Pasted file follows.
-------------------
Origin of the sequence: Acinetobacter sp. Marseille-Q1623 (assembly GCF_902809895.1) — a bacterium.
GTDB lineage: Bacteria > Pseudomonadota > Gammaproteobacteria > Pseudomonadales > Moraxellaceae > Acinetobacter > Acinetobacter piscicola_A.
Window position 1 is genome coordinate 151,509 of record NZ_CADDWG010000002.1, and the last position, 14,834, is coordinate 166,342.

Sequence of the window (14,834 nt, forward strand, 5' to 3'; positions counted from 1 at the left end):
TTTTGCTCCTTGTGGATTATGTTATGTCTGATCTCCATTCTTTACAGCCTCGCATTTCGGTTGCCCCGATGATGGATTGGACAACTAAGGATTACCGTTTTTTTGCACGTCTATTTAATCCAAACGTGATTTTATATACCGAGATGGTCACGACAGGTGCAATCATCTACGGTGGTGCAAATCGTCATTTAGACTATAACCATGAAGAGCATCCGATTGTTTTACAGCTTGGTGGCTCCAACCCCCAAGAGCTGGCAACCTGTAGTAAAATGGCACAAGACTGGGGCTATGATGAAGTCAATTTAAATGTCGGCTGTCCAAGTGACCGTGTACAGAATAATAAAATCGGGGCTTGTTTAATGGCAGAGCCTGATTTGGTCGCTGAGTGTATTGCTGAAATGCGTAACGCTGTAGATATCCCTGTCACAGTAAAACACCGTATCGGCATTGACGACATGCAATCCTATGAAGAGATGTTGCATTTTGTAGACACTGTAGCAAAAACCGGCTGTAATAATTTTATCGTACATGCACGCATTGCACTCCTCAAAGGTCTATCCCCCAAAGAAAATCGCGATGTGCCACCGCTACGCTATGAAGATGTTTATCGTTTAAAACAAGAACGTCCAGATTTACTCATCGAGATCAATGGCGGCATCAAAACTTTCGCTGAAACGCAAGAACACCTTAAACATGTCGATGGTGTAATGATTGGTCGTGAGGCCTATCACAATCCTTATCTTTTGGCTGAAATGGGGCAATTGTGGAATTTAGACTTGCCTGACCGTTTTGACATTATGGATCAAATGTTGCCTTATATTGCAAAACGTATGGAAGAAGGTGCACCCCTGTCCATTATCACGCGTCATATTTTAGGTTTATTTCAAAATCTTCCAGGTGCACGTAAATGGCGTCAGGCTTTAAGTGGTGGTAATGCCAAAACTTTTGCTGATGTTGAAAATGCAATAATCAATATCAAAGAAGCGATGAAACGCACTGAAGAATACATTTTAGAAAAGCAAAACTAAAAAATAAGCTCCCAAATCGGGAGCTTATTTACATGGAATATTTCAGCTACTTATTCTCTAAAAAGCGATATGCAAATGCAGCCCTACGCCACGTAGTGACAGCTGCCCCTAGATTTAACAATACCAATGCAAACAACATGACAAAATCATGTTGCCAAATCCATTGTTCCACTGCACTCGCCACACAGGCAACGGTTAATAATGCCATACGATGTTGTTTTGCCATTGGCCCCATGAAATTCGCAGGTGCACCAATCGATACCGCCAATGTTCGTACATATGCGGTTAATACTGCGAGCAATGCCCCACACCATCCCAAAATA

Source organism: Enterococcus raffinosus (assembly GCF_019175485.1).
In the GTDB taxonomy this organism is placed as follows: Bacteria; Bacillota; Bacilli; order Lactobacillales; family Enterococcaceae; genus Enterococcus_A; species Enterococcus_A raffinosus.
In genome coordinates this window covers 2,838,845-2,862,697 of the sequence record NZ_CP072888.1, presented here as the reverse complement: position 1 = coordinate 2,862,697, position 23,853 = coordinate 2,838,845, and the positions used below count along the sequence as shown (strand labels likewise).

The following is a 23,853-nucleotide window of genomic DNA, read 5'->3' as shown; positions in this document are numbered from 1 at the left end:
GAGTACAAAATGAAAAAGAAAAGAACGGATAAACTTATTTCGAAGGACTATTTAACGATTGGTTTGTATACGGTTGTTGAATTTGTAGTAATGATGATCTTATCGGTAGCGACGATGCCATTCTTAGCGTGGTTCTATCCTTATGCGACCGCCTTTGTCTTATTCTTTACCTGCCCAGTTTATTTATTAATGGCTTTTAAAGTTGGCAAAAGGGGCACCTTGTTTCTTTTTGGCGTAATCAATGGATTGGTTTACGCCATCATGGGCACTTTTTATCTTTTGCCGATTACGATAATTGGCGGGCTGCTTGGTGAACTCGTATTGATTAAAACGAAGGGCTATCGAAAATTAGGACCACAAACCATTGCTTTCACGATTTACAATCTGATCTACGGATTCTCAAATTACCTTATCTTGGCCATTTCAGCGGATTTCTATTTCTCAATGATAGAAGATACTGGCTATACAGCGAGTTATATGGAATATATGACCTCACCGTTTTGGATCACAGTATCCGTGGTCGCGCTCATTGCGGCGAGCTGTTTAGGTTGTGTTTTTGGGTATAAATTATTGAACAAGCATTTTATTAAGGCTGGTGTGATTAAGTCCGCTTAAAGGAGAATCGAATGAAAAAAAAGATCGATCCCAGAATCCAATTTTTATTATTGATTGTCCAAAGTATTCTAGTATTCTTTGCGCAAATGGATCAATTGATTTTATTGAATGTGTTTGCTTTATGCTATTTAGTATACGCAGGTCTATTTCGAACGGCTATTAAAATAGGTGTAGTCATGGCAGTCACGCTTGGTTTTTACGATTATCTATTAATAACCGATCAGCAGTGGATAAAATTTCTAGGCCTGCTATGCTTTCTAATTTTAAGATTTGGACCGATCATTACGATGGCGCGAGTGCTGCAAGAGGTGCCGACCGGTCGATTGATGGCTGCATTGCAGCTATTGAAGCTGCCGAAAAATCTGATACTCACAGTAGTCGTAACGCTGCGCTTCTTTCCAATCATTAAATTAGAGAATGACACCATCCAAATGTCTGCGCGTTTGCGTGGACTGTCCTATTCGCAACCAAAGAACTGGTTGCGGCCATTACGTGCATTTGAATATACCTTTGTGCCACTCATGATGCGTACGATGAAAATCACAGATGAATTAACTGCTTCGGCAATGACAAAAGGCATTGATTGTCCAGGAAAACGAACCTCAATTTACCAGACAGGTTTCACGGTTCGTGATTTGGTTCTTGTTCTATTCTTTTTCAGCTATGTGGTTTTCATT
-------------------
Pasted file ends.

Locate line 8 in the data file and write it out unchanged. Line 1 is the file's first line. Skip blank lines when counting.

In genome coordinates this window covers 2,838,845-2,862,697 of the sequence record NZ_CP072888.1, presented here as the reverse complement: position 1 = coordinate 2,862,697, position 23,853 = coordinate 2,838,845, and the positions used below count along the sequence as shown (strand labels likewise).